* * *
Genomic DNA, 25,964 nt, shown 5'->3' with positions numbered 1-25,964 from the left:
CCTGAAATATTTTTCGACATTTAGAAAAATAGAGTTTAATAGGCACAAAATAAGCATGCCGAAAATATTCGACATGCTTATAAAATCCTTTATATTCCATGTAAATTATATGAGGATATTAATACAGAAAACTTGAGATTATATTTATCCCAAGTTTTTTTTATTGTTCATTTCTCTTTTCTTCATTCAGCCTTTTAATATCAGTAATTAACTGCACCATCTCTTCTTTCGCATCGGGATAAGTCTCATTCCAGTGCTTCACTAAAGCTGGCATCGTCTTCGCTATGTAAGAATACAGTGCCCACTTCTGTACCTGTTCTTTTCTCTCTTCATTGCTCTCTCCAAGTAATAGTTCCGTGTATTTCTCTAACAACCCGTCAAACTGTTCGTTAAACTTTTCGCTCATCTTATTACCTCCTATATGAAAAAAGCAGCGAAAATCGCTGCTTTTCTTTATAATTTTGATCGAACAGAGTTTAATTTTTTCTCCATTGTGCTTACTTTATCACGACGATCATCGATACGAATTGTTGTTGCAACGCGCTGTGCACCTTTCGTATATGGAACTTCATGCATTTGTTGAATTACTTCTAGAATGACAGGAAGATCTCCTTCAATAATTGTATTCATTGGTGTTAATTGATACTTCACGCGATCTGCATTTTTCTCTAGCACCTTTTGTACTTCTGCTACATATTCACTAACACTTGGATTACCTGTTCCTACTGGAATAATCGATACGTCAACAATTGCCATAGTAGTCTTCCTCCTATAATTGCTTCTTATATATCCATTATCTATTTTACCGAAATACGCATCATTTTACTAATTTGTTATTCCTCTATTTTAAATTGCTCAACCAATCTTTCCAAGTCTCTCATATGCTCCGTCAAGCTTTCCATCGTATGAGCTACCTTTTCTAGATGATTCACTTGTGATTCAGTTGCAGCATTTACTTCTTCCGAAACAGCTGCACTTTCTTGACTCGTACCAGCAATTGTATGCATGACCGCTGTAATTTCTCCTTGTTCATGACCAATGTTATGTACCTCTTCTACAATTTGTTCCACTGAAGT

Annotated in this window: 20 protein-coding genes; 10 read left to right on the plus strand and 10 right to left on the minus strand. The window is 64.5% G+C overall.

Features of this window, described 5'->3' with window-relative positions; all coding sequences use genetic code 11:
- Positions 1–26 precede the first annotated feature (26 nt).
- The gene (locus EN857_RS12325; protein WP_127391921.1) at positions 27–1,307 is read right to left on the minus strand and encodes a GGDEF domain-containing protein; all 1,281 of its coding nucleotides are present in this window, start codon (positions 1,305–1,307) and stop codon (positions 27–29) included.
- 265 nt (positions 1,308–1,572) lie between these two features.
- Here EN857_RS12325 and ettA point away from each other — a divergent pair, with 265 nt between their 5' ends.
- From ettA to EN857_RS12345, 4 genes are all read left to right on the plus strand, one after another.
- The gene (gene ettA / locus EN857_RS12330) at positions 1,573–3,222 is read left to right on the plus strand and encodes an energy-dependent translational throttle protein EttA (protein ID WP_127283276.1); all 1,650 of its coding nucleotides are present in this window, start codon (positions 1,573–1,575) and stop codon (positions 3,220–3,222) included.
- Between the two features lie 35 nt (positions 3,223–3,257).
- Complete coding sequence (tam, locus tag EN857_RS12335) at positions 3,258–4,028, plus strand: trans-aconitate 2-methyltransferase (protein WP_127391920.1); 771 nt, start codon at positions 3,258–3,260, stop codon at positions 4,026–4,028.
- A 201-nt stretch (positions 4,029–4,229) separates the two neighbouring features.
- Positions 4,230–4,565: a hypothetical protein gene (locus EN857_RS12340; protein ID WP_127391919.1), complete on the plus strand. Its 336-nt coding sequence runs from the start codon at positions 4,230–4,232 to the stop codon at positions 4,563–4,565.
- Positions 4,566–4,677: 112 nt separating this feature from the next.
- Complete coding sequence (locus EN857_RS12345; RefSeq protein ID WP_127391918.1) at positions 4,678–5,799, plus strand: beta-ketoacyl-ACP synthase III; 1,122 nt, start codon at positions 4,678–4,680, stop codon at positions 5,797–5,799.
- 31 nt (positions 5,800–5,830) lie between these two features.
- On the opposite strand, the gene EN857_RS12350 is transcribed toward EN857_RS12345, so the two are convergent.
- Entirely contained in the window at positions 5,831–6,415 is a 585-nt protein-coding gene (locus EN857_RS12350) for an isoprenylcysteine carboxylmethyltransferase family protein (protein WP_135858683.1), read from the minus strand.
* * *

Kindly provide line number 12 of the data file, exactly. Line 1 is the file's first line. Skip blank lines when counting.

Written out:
- Complete coding sequence (tam, locus tag EN857_RS12335) at positions 3,258–4,028, plus strand: trans-aconitate 2-methyltransferase (protein WP_127391920.1); 771 nt, start codon at positions 3,258–3,260, stop codon at positions 4,026–4,028.